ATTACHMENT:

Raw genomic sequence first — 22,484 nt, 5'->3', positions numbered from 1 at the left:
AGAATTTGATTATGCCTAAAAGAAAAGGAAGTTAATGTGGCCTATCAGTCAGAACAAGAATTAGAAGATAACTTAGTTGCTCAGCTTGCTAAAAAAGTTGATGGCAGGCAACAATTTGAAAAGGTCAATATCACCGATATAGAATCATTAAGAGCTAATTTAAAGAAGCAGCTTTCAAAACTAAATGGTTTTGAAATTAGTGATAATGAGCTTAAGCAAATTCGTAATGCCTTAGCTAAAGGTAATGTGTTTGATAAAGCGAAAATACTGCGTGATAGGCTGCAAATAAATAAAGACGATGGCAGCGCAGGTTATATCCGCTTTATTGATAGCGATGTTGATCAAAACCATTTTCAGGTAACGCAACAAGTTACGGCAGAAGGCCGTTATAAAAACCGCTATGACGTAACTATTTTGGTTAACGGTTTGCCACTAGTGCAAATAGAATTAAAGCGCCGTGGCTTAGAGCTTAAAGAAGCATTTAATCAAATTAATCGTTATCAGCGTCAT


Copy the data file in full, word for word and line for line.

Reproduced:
Raw genomic sequence first — 22,484 nt, 5'->3', positions numbered from 1 at the left:
AGAATTTGATTATGCCTAAAAGAAAAGGAAGTTAATGTGGCCTATCAGTCAGAACAAGAATTAGAAGATAACTTAGTTGCTCAGCTTGCTAAAAAAGTTGATGGCAGGCAACAATTTGAAAAGGTCAATATCACCGATATAGAATCATTAAGAGCTAATTTAAAGAAGCAGCTTTCAAAACTAAATGGTTTTGAAATTAGTGATAATGAGCTTAAGCAAATTCGTAATGCCTTAGCTAAAGGTAATGTGTTTGATAAAGCGAAAATACTGCGTGATAGGCTGCAAATAAATAAAGACGATGGCAGCGCAGGTTATATCCGCTTTATTGATAGCGATGTTGATCAAAACCATTTTCAGGTAACGCAACAAGTTACGGCAGAAGGCCGTTATAAAAACCGCTATGACGTAACTATTTTGGTTAACGGTTTGCCACTAGTGCAAATAGAATTAAAGCGCCGTGGCTTAGAGCTTAAAGAAGCATTTAATCAAATTAATCGTTATCAGCGTCAT